French Defense Minister Jean-Yves Le Drian said on Friday that the peace process in northern Mali is on the “right path” following the start of mixed patrols between Malian soldiers and ex-rebels.
“I think we are on a good path,” Le Drian said after meeting with Mali’s President Ibrahim Boubacar Keïta in Bamako.
After multiple delays in implementing the 2015 peace agreement, the first mixed patrols of Malian soldiers, fighters of pro-government groups and the former Tuareg-dominated rebellion, a prelude to a unitary army, began on Thursday in Gao, the largest city in the country’s north.
The installation of the interim authorities in the North, another important part of the peace agreement was however postponed due to a contested appointment in Kidal, a bastion of Mali’s former rebellion.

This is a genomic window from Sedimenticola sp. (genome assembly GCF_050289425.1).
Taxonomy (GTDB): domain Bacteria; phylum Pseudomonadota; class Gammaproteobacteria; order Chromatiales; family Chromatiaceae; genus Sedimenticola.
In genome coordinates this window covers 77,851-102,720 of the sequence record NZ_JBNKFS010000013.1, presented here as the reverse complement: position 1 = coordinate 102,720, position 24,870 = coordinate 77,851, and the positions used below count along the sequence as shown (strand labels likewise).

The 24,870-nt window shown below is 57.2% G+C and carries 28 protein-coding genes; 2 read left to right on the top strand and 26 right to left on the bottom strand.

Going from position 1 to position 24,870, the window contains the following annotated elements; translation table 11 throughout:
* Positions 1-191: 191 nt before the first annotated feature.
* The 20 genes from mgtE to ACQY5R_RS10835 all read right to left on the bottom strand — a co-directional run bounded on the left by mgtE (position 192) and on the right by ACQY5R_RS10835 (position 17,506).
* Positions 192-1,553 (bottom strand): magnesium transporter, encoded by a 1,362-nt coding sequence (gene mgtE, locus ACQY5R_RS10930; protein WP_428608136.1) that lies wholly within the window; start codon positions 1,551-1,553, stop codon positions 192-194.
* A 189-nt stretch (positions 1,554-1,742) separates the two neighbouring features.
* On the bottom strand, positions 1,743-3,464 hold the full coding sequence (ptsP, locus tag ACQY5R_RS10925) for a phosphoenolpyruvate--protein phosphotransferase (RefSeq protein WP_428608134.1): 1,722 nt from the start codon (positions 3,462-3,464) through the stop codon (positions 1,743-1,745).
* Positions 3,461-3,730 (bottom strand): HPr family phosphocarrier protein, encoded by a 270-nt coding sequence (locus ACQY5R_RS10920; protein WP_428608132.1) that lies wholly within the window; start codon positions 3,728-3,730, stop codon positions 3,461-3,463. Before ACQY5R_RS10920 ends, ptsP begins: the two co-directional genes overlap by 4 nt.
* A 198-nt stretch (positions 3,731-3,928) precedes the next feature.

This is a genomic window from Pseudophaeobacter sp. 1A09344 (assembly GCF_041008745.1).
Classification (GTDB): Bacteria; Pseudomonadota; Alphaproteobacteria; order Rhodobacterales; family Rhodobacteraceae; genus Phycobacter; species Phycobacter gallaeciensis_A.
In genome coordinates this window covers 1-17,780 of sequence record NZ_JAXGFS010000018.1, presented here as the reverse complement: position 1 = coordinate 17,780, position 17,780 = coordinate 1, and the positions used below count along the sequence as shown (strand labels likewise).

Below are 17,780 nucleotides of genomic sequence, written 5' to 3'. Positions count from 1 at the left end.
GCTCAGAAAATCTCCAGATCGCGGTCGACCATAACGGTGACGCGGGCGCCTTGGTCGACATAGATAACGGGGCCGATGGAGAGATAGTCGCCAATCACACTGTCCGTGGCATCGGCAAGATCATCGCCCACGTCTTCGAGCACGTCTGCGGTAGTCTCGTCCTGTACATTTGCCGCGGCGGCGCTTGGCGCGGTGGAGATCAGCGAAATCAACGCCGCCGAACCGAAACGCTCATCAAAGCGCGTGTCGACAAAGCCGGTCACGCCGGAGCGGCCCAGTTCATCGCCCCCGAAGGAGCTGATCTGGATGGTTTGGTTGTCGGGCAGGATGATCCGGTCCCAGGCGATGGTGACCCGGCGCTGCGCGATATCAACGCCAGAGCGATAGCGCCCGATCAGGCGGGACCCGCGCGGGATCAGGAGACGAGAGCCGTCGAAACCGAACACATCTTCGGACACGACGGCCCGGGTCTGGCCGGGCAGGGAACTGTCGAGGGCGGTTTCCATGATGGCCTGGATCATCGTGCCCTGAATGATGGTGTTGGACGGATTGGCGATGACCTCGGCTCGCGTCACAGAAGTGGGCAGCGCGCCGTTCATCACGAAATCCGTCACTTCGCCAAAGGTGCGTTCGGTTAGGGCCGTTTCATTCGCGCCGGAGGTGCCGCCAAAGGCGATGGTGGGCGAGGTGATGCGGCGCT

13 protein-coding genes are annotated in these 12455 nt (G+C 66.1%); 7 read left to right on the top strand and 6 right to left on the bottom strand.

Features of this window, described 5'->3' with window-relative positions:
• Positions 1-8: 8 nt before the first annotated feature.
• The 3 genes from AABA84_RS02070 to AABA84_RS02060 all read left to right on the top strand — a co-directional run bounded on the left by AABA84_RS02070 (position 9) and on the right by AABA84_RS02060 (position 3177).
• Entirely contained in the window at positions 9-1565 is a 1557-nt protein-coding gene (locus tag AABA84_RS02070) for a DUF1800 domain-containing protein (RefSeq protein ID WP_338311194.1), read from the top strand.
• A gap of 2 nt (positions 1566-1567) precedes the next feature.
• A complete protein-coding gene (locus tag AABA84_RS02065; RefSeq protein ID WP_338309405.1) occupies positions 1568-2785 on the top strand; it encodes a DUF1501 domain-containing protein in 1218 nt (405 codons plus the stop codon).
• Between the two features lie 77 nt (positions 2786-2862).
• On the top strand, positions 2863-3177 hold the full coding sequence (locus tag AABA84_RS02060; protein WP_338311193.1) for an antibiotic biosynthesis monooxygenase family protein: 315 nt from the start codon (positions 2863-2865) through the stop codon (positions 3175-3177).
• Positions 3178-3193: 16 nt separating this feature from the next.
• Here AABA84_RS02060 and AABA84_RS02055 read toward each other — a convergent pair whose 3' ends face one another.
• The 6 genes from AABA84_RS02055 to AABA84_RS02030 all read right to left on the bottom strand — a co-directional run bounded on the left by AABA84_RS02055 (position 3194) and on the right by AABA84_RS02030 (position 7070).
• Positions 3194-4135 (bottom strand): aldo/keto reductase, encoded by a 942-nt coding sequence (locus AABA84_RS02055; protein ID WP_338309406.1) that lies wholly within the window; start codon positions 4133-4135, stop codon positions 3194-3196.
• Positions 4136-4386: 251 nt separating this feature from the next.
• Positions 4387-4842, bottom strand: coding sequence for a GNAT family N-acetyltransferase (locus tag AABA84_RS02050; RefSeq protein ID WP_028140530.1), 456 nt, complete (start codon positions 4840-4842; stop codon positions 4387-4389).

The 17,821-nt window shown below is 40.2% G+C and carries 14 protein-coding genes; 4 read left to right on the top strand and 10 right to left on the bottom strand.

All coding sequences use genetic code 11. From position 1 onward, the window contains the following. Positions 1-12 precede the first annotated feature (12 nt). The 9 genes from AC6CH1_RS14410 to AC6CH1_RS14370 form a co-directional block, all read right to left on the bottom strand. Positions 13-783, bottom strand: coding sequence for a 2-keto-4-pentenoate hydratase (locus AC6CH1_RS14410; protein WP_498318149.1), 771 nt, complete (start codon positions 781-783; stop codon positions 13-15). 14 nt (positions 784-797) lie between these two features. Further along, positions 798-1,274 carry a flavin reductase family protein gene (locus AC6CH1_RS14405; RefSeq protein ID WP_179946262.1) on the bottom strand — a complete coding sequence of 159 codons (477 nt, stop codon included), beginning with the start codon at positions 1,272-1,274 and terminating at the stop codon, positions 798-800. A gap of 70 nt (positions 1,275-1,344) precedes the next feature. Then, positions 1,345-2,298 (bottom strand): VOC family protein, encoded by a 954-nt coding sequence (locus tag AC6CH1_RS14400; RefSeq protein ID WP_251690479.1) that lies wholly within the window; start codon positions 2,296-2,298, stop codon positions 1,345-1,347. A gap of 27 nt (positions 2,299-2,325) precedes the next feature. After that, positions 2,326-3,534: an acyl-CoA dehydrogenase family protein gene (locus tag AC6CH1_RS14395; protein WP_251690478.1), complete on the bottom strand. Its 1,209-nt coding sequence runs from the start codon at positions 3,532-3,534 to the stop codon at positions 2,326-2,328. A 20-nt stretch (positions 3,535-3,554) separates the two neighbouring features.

“I believe that there are positive signs of evolution,” said Le Drian, following the appointment of interim authorities heads in five regions in the north.
At the end of 2016, the French Minister of Defense was impatient with the slow pace in the implementation of the peace process and called on the Malian president to take “necessary initiatives” to accelerate it, causing tensions with Bamako.
“We have had very sustained conversations which allow me today to have an optimistic view of the situation,” noted Le Drian in the Malian capital.
“I confirmed (to the Malian president) the support of France, the permanence of our military collaboration and the need to continue the fight against terrorism,” stressed Jean-Yves Le Drian.
France has mobilized 4,000 soldiers in five countries of the Sahel, including in Mali, to fight against jihadism.
Malian jihadists were largely driven out of the country’s north by a French military intervention in early 2013. But the Islamists still carry out attacks on areas controlled by Malian, French and UN forces (Minusma).
On January 18, a suicide attack on a camp where Gao’s mixed patrols were being carried out was claimed by a group allied to al-Qaeda in the Islamic Maghreb (AQIM) which resulted in 80 deaths.